JLT: The music is recorded first. Yes, I recorded the vocals in my home and I do have a small home studio. It was very intimate and comfortable.


Have you read any reviews on the album yet? How has media responded on the album?

JLT: Blackmore was wise when he said some thing like “never believe a good review because than you have to believe all the bad ones.” I really do not read my own reviews often. But I hear the reviews have been mostly very positive.

Are there any plans on going out on the road now that the album is out?

JLT: There is talk about a European tour this Fall and then I will also probably go back to Japan. I have no definite dates and venues, yet, so it is a bit pre-mature to talk about it but let’s hope we can make a tour happen.


For how long have you been on Frontiers records?

JLT: This is my first release with them.


Are you happy with the job Frontiers have done with promoting the new album?

JLT: Absolutely! Their staff and the people they hire to help with promo have done an amazing job. I thank them all for their hard work and support.


Is THE USUAL SUSPECTS going to be released worldwide? If so do you have any release date in the U.S. for example?

JLT: It’s been out since late February in Japan and Europe. We are selling the CD through my website store to USA and Canada. As for an official USA release, we are still talking to interested labels.


You and Bob Held have produced the album together, how does it work to produce yourself?

JLT: Bob and I have a very synergistic relationship. There are no struggles. He offers his thoughts and I offer mine. It is a positive exchange. I do like to co-produce because I have enough experience and I do like to have some control over how my songs sound.



Beside you solo career how many bands are you involved in at the moment?

JLT: Bandwise…Brazen Abbot, Hit Squad. There is talk of a Mothers Army reunion. The Hughes Turner Project was also a huge success.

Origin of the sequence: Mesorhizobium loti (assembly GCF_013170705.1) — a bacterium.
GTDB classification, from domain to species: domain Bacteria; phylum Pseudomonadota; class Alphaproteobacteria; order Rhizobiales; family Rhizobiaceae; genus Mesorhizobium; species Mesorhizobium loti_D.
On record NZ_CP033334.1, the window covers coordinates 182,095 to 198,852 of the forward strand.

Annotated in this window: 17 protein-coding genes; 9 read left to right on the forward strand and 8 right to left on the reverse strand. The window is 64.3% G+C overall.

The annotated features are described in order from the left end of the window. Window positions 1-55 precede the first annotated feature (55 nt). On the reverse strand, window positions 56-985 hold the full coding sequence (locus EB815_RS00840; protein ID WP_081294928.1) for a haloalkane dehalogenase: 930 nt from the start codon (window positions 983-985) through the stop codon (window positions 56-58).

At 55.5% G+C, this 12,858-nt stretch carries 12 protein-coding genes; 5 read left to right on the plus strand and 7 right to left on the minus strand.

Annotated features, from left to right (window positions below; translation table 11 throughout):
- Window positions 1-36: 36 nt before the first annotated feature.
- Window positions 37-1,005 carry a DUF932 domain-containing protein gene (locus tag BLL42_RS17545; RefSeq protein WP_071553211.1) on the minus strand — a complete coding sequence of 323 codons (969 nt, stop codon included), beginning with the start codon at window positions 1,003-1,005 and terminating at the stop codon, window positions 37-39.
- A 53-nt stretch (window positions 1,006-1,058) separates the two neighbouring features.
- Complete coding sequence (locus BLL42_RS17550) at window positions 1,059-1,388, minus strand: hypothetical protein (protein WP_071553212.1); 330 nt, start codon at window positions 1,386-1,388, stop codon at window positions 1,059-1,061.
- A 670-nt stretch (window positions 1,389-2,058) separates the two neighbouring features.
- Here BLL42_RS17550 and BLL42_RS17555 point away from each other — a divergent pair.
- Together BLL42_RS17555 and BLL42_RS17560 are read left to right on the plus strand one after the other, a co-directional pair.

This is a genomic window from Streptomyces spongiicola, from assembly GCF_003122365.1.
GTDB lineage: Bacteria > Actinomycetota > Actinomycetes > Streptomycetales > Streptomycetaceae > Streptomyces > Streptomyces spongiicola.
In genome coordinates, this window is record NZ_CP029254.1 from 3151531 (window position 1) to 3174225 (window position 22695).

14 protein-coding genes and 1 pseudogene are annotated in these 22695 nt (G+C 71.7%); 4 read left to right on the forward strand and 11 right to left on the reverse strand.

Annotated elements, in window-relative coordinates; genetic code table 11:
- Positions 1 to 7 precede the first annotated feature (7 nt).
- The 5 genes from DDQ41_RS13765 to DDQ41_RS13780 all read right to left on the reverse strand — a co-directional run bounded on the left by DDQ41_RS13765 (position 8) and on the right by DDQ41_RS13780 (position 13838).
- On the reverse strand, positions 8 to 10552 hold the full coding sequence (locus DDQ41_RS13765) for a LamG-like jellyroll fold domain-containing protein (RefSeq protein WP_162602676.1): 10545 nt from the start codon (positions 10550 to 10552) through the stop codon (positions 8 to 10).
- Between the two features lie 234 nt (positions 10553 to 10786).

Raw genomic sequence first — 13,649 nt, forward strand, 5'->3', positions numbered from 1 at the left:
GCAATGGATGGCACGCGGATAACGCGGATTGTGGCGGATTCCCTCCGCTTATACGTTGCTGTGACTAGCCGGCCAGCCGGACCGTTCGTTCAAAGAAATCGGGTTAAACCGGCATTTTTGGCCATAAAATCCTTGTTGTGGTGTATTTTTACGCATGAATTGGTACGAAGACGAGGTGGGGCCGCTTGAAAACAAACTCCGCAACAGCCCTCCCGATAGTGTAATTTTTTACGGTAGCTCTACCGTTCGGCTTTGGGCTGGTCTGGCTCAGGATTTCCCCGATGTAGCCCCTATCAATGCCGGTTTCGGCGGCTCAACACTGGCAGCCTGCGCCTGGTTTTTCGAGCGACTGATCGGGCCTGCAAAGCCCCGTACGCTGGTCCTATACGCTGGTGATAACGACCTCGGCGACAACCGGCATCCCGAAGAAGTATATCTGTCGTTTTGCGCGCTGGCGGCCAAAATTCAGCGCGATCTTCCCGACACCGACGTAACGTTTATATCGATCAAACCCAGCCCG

Is there any plans on when your next solo album is gonna come?

JLT: No definite date yet.


What about Hughes-Turner Project (HTP), are you going to release any more albums under that name?

JLT: I would love to do another HTP record but right now Glenn and I are focused on the multitude of other projects we are involved with including our recent solo efforts.

How is it to work with Glenn ?The voice of rock? Hughes?

JLT: Amazing! Glenn is brilliant! He pushes me and gets great work out of me also and for that I admire him.


How was HTP born and where did you get the idea to co-operate with Glenn?

JLT: Glenn and I have been friends for a long time. When I did a tour in Japan for my Holy Man album, Glenn played bass and also did some vocals plus a few songs of his own. Then my manager and the Japanese record label agreed that we should do something together. I think we pushed each other, which made the whole thing an incredible self-growth process, spiritually and mentally. We knew we wanted to work together but we had no idea that the quality that would come out of it would be so great. We had tremendous success with 3
albums??HTP?, ?HTP2?, and the ?Live in Tokyo? disc. And, touring Japan and Europe twice in 3 years was also amazing. It was great to re-connect with the fans.


You are also one of the front men of Nikolo Kotzev?s band Brazen Abbot that recently released a live album and a DVD, when can we expect another studio album from Brazen Abbot?

JLT: The new album, ?My Resurrection,? should be out any day now if not already by the time this interview is out.

Many fans and people overall see you as a living legend, how does that feel and what do you think of that?

JLT: Well thank you for saying those kind words. I really do not consider myself a legend. Most legends are dead (haha). I am so glad you like the music. It’s all about integrity and I try to remain authentic.


What are the plans for Joe Lynn Turner for the rest of the year?

JLT: I am doing live dates in the USA, a couple different projects for different labels. I will join Akira Kajiyama and collaborate on his upcoming album.


Finally, is there anything you would like to say to the readers of

JLT: I greatly appreciate all your support over the years and your steadfast loyalty. I love you all! Peace!


Thanks for taking the time to answer my questions.

JLT: Thanks to you Anders



Read the CD-review on the Brazen Abbot here

More info about the band.